From Conor Clarke is this chart plotting the effective federal tax rate of the upper 1%.
First off, never trust a chart that doesn’t start at 0 but anyway. What’s interesting is that this is the effective rate being paid (not the marginal rate).
Here’s some related information that shows how income has grown for the wealthy. This is also the chart that makes a great argument that income inequality isn’t representative of an educational gap. Presumably, the top 10% have all received comparable educations — yet the top 1%’s income has grown even more.
And in the most recent past, the very highest earners did very well indeed, capturing almost three-quarters of total income growth in the economic expansion of 2002 to 2006, while the remaining 99 percent of the U.S. population split among themselves the final 25 percent of the increase.
This graph has been making the rounds (I got it from Barry Ritholtz’s). It shows the percentage change in unemployment (Y-axis) and the months since the official start of the recession.
What’s particularly dramatic about this is employment continues to worsen and over a much longer period of time than past recessions. E.g. this recession is going to be deeper and longer than past ones.
What I don’t like about this chart is that it is the percentage change in a rate. For example, the unemployment in 1960 was ~6%. A 50% increase brings it up to 9%. In 2007, unemployment was 4.5%. A 100% increase brings it up to 9%, too.
In addition to having stricter fuel economy requirements, the Senate bill contains three major differences. The first is the maximum fuel economy of the trade-in vehicles, which is 17 miles a gallon. The second is there are three voucher amounts ($2,500 to buy a new car that gets at least seven miles a gallon more, $3,500 for 10 m.p.g. more and $4,500 for 13 m.p.g. more). Finally, the Senate bill also offers a provision for buying a used car.
So maybe that new car smell isn’t so far away. Here’s a comparison of the House and Senate version of the bill.
The estimate is that it’ll increase auto sales by 625,000. It’ll work for me!
I’m closely keeping track of that cash-for-clunkers program. It sounds like the Senate is close to approving a plan that provides a $3,500 subsidy for trading in an old gas guzzler for a more efficient car!
The U.S. House of Representatives has passed a plan and the Senate is likely to do the same this week. It looks like the plan would provide a $3500 subsidy to anyone trading in a car getting less than 18 miles per gallon as long as there is at least a 4-mpg improvement. (I think I got yardage on my old car, not mileage.) A 10-mpg improvement would get you another $1000.
It’s one step closer to happening! Getting a new car based on a trade in might actually happen. It hasn’t passed the House yet (much less the Senate) but the leadership of both parties agree on doing it.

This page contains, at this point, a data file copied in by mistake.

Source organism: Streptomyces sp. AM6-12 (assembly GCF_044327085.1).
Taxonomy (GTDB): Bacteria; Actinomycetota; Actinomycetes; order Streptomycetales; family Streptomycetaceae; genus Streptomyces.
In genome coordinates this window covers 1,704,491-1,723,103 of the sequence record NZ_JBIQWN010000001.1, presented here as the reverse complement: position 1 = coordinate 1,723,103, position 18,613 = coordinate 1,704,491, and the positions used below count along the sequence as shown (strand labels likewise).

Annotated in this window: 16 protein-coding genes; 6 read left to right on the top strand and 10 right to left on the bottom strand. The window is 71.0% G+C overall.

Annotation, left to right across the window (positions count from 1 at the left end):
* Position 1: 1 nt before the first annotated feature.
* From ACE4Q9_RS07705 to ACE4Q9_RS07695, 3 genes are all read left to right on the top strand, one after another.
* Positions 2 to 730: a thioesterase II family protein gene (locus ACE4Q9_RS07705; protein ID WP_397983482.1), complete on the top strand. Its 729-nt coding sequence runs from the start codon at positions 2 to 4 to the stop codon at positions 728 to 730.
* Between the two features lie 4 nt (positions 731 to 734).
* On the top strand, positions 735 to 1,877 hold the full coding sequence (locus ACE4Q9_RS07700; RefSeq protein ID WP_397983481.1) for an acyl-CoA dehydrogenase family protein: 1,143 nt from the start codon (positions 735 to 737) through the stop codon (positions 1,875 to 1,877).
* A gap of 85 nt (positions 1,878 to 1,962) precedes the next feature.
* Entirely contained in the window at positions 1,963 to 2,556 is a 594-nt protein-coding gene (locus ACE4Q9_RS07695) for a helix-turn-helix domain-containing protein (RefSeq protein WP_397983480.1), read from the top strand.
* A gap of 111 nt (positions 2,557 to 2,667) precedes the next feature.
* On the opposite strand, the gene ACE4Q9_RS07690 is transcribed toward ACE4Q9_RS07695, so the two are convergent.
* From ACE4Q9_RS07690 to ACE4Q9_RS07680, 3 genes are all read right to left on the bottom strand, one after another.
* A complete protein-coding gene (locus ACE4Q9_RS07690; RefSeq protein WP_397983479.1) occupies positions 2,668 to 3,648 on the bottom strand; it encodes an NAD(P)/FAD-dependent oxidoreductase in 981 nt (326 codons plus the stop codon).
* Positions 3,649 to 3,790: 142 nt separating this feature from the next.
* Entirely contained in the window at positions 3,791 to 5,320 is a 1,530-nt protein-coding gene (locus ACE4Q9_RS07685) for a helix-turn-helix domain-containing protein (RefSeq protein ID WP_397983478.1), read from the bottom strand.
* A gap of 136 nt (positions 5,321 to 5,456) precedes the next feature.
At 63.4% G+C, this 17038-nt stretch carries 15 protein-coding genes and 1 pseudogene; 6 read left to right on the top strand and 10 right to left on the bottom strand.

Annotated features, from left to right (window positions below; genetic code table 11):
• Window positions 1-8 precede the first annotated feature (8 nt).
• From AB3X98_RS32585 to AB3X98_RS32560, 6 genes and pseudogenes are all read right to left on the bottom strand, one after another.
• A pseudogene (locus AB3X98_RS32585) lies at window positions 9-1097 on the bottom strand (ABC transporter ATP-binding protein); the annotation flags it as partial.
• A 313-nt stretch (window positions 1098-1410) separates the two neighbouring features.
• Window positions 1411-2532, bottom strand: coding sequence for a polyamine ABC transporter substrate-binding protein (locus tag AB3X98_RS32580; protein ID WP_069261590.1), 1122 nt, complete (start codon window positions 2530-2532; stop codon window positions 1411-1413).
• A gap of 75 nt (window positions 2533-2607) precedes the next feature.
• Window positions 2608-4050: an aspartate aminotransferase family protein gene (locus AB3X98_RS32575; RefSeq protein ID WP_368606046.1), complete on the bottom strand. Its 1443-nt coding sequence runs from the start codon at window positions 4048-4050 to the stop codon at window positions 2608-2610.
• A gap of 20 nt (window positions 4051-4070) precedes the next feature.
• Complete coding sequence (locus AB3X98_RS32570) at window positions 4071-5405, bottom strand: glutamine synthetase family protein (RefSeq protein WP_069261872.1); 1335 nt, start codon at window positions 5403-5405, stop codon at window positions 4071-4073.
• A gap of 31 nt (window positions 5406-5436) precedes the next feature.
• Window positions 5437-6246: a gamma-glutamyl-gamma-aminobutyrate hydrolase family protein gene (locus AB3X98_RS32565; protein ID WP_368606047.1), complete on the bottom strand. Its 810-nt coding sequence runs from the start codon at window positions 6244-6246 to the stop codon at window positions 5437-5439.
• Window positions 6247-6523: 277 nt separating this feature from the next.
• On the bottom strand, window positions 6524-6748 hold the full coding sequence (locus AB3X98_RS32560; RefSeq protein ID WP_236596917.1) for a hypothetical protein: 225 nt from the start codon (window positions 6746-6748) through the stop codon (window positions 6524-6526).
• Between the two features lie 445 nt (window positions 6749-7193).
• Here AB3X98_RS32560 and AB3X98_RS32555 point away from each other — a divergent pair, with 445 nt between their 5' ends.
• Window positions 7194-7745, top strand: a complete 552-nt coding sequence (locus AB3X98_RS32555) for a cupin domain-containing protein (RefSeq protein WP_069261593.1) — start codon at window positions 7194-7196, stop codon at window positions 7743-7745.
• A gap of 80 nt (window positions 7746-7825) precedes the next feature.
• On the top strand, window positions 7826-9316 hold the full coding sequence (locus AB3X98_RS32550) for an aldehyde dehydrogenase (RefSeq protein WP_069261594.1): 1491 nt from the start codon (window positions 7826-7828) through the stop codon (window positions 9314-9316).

From House Reaches a Deal on ‘Cash for Clunkers’ Program:
Under the House plan, a car trade-in that improves fuel efficiency by at least 10 miles per gallon would qualify for a $4,500 voucher, as would the trade-in of a small truck that improves efficiency by 5 miles per gallon. The new vehicle must have a minimum fuel efficiency rating of 22 miles per gallon for cars and 18 miles per gallon for small trucks.
Frank Rich in the NY Times does a great job reminding us tat the Bush Whitehouse desire to invade Iraq drove so many things:
Five years after the Abu Ghraib revelations, we must acknowledge that our government methodically authorized torture and lied about it. But we also must contemplate the possibility that it did so not just out of a sincere, if criminally misguided, desire to “protect” us but also to promote an unnecessary and catastrophic war. Instead of saving us from “another 9/11,” torture was a tool in the campaign to falsify and exploit 9/11 so that fearful Americans would be bamboozled into a mission that had nothing to do with Al Qaeda. The lying about Iraq remains the original sin from which flows much of the Bush White House’s illegality.
Its story is preposterous. It reports the final stages of a final conflict (locale: chiefly the United States, some indefinite years hence) between the harried ranks of free enterprise and the “looters.” These are proponents of proscriptive taxes, government ownership, labor, etc., etc. The mischief here is that the author, dodging into fiction, nevertheless counts on your reading it as political reality. This,” she is saying in effect, “is how things really are. These are the real issues, the real sides. Only your blindness keeps you from seeing it, which, happily, I have come to rescue you from.”
Since a great many of us dislike much that Miss Rand dislikes, quite as heartily as she does, many incline to take her at her word. It is the more persuasive, in some quarters, because the author deals wholly in the blackest blacks and the whitest whites. In this fiction everything, everybody, is either all good or all bad, without any of those intermediate shades which, in life, complicate reality and perplex the eye that seeks to probe it truly.